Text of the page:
—Leila Elmergawi contributed to this article.

After Morsi’s ouster, Egypt’s old guard is back and Muslim

Brotherhood is out

By , Published: July 19

CAIRO — When the military ousted Egypt’s first democratically elected president, Zeinhom Hassan Ibrahim slaughtered a sheep, hired a DJ and threw a block party for his neighbors.

Ibrahim, a former parliamentarian from longtime ruler Hosni Mubarak’s now-defunct National Democratic Party, had lived through the year of Mohamed Morsi’s rule in blinking disbelief, as if the whole world had turned upside down.

But now, things are finally getting back to normal.

Egypt’s new power dynamic, following the July 3 coup that ousted Morsi, is eerily familiar. Gone are the Islamist rulers from the once-banned Muslim Brotherhood. Back are the faces of the old guard, many closely linked to Mubarak’s reign or to the all-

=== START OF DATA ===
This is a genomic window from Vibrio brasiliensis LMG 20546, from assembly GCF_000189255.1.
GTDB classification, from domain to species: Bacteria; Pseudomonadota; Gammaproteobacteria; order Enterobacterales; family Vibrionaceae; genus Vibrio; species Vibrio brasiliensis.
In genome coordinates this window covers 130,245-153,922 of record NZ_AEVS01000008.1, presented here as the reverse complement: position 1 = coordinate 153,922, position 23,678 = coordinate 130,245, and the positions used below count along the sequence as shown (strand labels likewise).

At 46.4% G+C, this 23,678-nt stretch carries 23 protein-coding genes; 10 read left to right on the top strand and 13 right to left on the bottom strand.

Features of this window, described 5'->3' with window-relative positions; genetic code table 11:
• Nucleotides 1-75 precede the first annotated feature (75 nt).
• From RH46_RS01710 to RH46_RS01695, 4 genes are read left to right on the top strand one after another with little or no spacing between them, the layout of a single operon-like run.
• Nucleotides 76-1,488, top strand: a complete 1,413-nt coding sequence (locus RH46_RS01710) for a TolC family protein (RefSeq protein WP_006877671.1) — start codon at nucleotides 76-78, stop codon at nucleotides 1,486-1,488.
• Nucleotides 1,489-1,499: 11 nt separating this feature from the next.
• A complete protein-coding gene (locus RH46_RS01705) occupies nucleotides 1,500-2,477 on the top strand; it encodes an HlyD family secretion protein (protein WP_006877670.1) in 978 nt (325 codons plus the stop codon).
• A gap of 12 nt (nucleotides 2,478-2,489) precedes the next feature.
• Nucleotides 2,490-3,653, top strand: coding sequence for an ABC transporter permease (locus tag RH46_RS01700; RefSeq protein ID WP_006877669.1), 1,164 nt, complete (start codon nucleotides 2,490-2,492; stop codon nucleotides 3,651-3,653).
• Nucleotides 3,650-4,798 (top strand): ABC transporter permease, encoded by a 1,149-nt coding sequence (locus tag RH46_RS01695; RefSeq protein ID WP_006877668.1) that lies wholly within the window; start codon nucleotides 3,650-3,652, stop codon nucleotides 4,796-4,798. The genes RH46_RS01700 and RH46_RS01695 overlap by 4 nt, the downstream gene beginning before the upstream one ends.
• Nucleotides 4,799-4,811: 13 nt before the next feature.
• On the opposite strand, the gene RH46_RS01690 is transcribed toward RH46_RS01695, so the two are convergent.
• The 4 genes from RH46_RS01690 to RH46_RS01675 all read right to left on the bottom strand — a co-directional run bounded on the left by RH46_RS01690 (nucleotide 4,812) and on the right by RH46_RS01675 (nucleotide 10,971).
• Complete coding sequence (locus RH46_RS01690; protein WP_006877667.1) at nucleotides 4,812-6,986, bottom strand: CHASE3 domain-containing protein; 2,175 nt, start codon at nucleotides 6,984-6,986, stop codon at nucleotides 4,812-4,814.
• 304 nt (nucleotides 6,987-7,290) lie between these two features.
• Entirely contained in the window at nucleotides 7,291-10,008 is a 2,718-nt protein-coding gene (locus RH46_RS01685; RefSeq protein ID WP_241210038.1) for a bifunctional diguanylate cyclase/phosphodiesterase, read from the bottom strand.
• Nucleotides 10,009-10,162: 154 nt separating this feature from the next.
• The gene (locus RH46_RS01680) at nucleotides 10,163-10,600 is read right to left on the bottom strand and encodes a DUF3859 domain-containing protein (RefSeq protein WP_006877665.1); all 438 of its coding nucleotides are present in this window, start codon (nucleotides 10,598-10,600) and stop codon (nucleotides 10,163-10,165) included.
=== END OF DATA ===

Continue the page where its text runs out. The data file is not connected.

powerful generals. And for a seemingly broad array of Egyptians, that’s exactly the way they want it.

The overthrow of Morsi has yielded a new appreciation for military rule in a country that so recently shunned it, and a striking return to the way things were before the 2011 revolution against a Mubarak regime that was widely considered irredeemably corrupt and exploitative.

Telltale signs of the old guard are cropping up in Egypt’s new cabinet, where Mubarak-era figures abound and Islamists are absent; in the halls of the nation’s justice system, where prosecutors are investigating the nation’s pre-coup leaders on charges of incitement; and in darkened jail cells, where prisoners are blindfolded, handcuffed and interrogated about their adherence to the Brotherhood.

Gen. Abdel Fatah al-Sissi, the man who delivered news of Morsi’s dismissal on national television, has now assumed the role of deputy prime minister in addition to his earlier titles of defense minister and commander of Egypt’s armed forces. Few observers doubt that he pulls the levers behind a facade of civilian rule.

In the state-run media, the old-guard rhetoric of Mubarak’s 30-year reign has made a full-throated return, with patriotic montages and copious praise for the armed forces. Private networks have gotten in on the act, too.